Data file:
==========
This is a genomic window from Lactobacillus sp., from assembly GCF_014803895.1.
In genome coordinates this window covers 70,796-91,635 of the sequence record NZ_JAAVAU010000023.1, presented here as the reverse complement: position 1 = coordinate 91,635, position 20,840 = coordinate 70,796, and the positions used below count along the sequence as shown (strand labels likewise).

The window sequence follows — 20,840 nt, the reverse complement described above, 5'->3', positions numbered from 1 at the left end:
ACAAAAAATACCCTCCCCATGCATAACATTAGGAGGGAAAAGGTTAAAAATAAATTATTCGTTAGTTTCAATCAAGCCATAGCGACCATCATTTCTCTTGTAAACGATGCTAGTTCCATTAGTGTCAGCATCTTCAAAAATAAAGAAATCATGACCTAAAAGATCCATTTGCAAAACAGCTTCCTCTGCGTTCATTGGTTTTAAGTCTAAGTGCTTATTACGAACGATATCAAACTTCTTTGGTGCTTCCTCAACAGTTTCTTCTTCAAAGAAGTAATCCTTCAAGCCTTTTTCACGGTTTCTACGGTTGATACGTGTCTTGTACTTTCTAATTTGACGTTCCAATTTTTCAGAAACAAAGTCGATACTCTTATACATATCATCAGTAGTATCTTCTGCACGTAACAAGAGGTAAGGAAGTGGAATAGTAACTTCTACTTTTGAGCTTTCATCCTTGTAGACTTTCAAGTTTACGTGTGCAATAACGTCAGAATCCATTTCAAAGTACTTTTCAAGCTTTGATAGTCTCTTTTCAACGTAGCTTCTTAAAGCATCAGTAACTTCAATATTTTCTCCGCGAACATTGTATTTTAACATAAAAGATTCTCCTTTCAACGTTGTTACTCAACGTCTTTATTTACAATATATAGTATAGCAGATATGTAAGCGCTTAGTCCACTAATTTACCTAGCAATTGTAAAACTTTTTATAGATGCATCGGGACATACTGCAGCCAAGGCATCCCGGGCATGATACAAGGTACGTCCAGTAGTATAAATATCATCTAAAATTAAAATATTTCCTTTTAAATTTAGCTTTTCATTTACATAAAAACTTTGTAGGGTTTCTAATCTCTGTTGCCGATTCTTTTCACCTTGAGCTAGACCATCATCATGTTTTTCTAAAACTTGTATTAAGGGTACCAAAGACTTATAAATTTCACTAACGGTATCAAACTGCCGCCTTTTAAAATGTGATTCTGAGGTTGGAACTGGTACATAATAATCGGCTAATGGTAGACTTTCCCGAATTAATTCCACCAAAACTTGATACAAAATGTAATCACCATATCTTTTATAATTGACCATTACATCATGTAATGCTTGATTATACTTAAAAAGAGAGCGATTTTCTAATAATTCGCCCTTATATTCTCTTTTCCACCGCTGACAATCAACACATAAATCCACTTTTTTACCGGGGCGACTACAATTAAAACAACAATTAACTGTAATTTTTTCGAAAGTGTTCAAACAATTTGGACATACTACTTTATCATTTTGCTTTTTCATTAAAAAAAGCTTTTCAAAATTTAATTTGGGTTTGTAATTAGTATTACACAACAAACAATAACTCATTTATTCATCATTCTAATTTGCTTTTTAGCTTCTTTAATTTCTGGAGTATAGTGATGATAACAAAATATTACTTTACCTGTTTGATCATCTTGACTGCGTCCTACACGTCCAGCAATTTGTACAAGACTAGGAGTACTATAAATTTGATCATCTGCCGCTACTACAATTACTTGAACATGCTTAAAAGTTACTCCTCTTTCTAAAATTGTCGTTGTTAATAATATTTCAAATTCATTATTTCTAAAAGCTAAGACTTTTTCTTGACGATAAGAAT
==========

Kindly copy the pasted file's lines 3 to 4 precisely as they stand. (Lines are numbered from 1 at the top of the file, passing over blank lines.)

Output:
The window sequence follows — 20,840 nt, the reverse complement described above, 5'->3', positions numbered from 1 at the left end:
ACAAAAAATACCCTCCCCATGCATAACATTAGGAGGGAAAAGGTTAAAAATAAATTATTCGTTAGTTTCAATCAAGCCATAGCGACCATCATTTCTCTTGTAAACGATGCTAGTTCCATTAGTGTCAGCATCTTCAAAAATAAAGAAATCATGACCTAAAAGATCCATTTGCAAAACAGCTTCCTCTGCGTTCATTGGTTTTAAGTCTAAGTGCTTATTACGAACGATATCAAACTTCTTTGGTGCTTCCTCAACAGTTTCTTCTTCAAAGAAGTAATCCTTCAAGCCTTTTTCACGGTTTCTACGGTTGATACGTGTCTTGTACTTTCTAATTTGACGTTCCAATTTTTCAGAAACAAAGTCGATACTCTTATACATATCATCAGTAGTATCTTCTGCACGTAACAAGAGGTAAGGAAGTGGAATAGTAACTTCTACTTTTGAGCTTTCATCCTTGTAGACTTTCAAGTTTACGTGTGCAATAACGTCAGAATCCATTTCAAAGTACTTTTCAAGCTTTGATAGTCTCTTTTCAACGTAGCTTCTTAAAGCATCAGTAACTTCAATATTTTCTCCGCGAACATTGTATTTTAACATAAAAGATTCTCCTTTCAACGTTGTTACTCAACGTCTTTATTTACAATATATAGTATAGCAGATATGTAAGCGCTTAGTCCACTAATTTACCTAGCAATTGTAAAACTTTTTATAGATGCATCGGGACATACTGCAGCCAAGGCATCCCGGGCATGATACAAGGTACGTCCAGTAGTATAAATATCATCTAAAATTAAAATATTTCCTTTTAAATTTAGCTTTTCATTTACATAAAAACTTTGTAGGGTTTCTAATCTCTGTTGCCGATTCTTTTCACCTTGAGCTAGACCATCATCATGTTTTTCTAAAACTTGTATTAAGGGTACCAAAGACTTATAAATTTCACTAACGGTATCAAACTGCCGCCTTTTAAAATGTGATTCTGAGGTTGGAACTGGTACATAATAATCGGCTAATGGTAGACTTTCCCGAATTAATTCCACCAAAACTTGATACAAAATGTAATCACCATATCTTTTATAATTGACCATTACATCATGTAATGCTTGATTATACTTAAAAAGAGAGCGATTTTCTAATAATTCGCCCTTATATTCTCTTTTCCACCGCTGACAATCAACACATAAATCCACTTTTTTACCGGGGCGACTACAATTAAAACAACAATTAACTGTAATTTTTTCGAAAGTGTTCAAACAATTTGGACATACTACTTTATCATTTTGCTTTTTCATTAAAAAAAGCTTTTCAAAATTTAATTTGGGTTTGTAATTAGTATTACACAACAAACAATAACTCATTTATTCATCATTCTAATTTGCTTTTTAGCTTCTTTAATTTCTGGAGTATAGTGATGATAACAAAATATTACTTTACCTGTTTGATCATCTTGACTGCGTCCTACACGTCCAGCAATTTGTACAAGACTAGGAGTACTATAAATTTGATCATCTGCCGCTACTACAATTACTTGAACATGCTTAAAAGTTACTCCTCTTTCTAAAATTGTCGTTGTTAATAATATTTCAAATTCATTATTTCTAAAAGCTAAGACTTTTTCTTGACGATAAGAAT